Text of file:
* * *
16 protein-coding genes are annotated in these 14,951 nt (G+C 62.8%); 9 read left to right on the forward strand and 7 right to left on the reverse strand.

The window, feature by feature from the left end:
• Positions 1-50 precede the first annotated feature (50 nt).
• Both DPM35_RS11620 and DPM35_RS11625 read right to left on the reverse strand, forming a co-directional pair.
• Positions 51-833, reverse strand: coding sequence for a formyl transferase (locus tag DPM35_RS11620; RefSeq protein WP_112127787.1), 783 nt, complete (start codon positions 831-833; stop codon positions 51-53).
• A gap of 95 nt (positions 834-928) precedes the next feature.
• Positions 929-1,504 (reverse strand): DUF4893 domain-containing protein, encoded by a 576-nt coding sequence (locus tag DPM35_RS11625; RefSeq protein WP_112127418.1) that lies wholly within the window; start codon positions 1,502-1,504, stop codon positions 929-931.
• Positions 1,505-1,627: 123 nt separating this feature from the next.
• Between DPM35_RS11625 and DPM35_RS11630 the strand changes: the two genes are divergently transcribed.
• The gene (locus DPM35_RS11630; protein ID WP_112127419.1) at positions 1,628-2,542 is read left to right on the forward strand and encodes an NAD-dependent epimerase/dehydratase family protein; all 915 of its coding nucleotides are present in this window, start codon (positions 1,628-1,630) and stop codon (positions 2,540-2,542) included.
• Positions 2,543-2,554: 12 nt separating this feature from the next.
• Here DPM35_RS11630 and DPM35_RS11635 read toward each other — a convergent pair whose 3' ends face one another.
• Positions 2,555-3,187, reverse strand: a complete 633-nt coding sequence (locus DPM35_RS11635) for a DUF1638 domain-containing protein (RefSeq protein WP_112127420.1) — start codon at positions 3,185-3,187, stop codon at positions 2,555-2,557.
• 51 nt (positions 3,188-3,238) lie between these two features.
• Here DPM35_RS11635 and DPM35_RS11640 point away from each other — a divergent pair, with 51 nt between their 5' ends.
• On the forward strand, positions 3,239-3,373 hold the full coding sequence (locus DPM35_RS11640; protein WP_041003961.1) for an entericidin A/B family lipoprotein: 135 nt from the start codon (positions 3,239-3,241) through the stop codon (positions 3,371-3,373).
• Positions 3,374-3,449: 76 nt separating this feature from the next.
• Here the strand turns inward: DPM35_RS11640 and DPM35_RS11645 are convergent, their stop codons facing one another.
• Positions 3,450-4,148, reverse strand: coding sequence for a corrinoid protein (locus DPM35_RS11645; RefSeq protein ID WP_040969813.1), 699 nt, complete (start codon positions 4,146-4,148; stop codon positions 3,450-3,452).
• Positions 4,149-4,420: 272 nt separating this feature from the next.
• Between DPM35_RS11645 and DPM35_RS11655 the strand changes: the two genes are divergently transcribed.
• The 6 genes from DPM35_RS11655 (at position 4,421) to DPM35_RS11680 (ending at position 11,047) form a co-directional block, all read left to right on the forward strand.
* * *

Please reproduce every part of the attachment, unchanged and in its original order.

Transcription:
16 protein-coding genes are annotated in these 14,951 nt (G+C 62.8%); 9 read left to right on the forward strand and 7 right to left on the reverse strand.

The window, feature by feature from the left end:
• Positions 1-50 precede the first annotated feature (50 nt).
• Both DPM35_RS11620 and DPM35_RS11625 read right to left on the reverse strand, forming a co-directional pair.
• Positions 51-833, reverse strand: coding sequence for a formyl transferase (locus tag DPM35_RS11620; RefSeq protein WP_112127787.1), 783 nt, complete (start codon positions 831-833; stop codon positions 51-53).
• A gap of 95 nt (positions 834-928) precedes the next feature.
• Positions 929-1,504 (reverse strand): DUF4893 domain-containing protein, encoded by a 576-nt coding sequence (locus tag DPM35_RS11625; RefSeq protein WP_112127418.1) that lies wholly within the window; start codon positions 1,502-1,504, stop codon positions 929-931.
• Positions 1,505-1,627: 123 nt separating this feature from the next.
• Between DPM35_RS11625 and DPM35_RS11630 the strand changes: the two genes are divergently transcribed.
• The gene (locus DPM35_RS11630; protein ID WP_112127419.1) at positions 1,628-2,542 is read left to right on the forward strand and encodes an NAD-dependent epimerase/dehydratase family protein; all 915 of its coding nucleotides are present in this window, start codon (positions 1,628-1,630) and stop codon (positions 2,540-2,542) included.
• Positions 2,543-2,554: 12 nt separating this feature from the next.
• Here DPM35_RS11630 and DPM35_RS11635 read toward each other — a convergent pair whose 3' ends face one another.
• Positions 2,555-3,187, reverse strand: a complete 633-nt coding sequence (locus DPM35_RS11635) for a DUF1638 domain-containing protein (RefSeq protein WP_112127420.1) — start codon at positions 3,185-3,187, stop codon at positions 2,555-2,557.
• 51 nt (positions 3,188-3,238) lie between these two features.
• Here DPM35_RS11635 and DPM35_RS11640 point away from each other — a divergent pair, with 51 nt between their 5' ends.
• On the forward strand, positions 3,239-3,373 hold the full coding sequence (locus DPM35_RS11640; protein WP_041003961.1) for an entericidin A/B family lipoprotein: 135 nt from the start codon (positions 3,239-3,241) through the stop codon (positions 3,371-3,373).
• Positions 3,374-3,449: 76 nt separating this feature from the next.
• Here the strand turns inward: DPM35_RS11640 and DPM35_RS11645 are convergent, their stop codons facing one another.
• Positions 3,450-4,148, reverse strand: coding sequence for a corrinoid protein (locus DPM35_RS11645; RefSeq protein ID WP_040969813.1), 699 nt, complete (start codon positions 4,146-4,148; stop codon positions 3,450-3,452).
• Positions 4,149-4,420: 272 nt separating this feature from the next.
• Between DPM35_RS11645 and DPM35_RS11655 the strand changes: the two genes are divergently transcribed.
• The 6 genes from DPM35_RS11655 (at position 4,421) to DPM35_RS11680 (ending at position 11,047) form a co-directional block, all read left to right on the forward strand.